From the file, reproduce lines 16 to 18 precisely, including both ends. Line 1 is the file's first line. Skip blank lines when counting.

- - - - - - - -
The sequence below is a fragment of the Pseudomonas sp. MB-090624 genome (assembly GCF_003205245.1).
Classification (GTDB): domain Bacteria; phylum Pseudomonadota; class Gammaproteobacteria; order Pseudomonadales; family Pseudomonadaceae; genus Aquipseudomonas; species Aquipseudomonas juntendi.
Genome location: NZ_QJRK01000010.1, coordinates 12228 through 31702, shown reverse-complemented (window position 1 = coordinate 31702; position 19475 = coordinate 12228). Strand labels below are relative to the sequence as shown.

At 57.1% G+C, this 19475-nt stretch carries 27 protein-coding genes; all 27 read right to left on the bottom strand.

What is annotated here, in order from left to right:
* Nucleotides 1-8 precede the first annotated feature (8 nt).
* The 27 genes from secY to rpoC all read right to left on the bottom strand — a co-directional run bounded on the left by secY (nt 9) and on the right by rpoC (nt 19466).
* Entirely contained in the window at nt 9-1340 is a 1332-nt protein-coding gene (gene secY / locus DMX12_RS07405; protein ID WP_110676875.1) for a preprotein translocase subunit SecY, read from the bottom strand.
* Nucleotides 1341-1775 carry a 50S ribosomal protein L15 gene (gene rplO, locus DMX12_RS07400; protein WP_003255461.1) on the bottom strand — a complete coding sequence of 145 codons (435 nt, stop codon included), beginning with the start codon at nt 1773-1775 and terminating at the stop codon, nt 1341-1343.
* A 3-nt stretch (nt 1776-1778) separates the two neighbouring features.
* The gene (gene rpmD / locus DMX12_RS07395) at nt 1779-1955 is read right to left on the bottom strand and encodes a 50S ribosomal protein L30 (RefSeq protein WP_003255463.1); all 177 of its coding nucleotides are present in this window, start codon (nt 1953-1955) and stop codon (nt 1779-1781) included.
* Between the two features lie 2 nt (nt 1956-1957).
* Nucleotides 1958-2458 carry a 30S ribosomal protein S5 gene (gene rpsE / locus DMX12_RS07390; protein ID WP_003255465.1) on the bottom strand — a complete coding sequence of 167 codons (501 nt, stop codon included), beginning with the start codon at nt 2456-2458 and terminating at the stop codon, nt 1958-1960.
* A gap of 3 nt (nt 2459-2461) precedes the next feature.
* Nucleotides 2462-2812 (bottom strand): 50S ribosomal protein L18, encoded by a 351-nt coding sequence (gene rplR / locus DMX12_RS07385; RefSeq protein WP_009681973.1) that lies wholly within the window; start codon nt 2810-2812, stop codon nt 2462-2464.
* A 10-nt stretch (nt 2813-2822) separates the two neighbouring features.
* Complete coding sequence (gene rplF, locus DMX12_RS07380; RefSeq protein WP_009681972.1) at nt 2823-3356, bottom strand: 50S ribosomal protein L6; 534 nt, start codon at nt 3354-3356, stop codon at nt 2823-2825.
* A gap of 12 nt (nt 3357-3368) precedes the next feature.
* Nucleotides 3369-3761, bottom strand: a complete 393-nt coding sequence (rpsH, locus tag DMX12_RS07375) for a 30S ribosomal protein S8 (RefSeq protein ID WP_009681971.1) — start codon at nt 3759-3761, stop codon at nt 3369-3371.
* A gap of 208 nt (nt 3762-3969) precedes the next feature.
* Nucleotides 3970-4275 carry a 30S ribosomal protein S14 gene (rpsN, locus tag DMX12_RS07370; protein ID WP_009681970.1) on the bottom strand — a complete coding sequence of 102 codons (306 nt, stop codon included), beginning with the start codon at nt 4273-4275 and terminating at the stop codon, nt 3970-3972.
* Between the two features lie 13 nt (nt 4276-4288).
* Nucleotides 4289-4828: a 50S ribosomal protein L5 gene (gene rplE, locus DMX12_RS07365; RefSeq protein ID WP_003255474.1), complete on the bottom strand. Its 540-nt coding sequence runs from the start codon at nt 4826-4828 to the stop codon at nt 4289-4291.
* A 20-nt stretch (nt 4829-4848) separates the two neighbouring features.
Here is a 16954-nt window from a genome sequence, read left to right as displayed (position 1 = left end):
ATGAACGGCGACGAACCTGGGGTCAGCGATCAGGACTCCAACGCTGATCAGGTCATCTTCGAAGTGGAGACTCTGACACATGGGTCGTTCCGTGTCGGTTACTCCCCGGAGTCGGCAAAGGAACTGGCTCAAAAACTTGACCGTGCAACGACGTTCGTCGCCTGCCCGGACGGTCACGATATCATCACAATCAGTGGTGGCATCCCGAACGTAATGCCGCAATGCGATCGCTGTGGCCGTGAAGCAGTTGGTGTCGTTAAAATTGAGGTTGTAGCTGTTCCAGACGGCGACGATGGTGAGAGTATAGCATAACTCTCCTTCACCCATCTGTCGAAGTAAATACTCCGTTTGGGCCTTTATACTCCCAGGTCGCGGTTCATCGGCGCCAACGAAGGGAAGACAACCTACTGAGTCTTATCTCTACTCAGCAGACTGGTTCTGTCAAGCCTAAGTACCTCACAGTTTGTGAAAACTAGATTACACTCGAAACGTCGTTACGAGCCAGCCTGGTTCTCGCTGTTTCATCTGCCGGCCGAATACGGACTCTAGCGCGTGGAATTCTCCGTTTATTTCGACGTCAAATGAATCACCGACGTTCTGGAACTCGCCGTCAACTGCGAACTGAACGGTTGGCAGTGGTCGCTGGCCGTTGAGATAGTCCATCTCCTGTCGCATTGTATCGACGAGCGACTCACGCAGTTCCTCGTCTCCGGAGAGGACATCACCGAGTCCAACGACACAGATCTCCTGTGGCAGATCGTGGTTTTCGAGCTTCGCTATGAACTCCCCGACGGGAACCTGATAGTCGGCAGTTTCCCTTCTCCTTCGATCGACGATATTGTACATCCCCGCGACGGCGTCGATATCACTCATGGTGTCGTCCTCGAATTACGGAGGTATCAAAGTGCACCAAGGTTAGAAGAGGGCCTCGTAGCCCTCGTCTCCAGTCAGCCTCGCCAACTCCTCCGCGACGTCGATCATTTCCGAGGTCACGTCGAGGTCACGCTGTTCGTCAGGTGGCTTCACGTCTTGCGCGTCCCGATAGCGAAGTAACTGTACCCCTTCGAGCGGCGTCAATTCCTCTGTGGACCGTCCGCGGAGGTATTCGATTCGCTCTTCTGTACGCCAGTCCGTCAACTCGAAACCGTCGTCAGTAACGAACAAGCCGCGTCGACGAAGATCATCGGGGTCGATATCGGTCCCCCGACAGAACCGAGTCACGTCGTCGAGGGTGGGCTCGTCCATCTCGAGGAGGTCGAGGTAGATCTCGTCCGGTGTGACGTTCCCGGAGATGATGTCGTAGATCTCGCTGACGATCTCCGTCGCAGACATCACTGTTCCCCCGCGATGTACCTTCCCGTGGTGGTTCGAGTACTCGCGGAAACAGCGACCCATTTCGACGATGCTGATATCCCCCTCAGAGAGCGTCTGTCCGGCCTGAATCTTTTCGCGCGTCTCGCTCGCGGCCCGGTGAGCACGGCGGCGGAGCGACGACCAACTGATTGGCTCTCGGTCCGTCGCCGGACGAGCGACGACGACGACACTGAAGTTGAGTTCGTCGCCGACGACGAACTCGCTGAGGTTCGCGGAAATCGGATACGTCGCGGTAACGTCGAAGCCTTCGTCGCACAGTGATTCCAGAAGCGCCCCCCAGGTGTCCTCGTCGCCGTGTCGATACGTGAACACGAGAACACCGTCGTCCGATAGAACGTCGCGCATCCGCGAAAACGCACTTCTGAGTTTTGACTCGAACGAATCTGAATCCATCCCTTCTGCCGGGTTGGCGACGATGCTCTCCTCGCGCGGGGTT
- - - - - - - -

* A 10-nt stretch (nt 2813-2822) separates the two neighbouring features.
* Complete coding sequence (gene rplF, locus DMX12_RS07380; RefSeq protein WP_009681972.1) at nt 2823-3356, bottom strand: 50S ribosomal protein L6; 534 nt, start codon at nt 3354-3356, stop codon at nt 2823-2825.
* A gap of 12 nt (nt 3357-3368) precedes the next feature.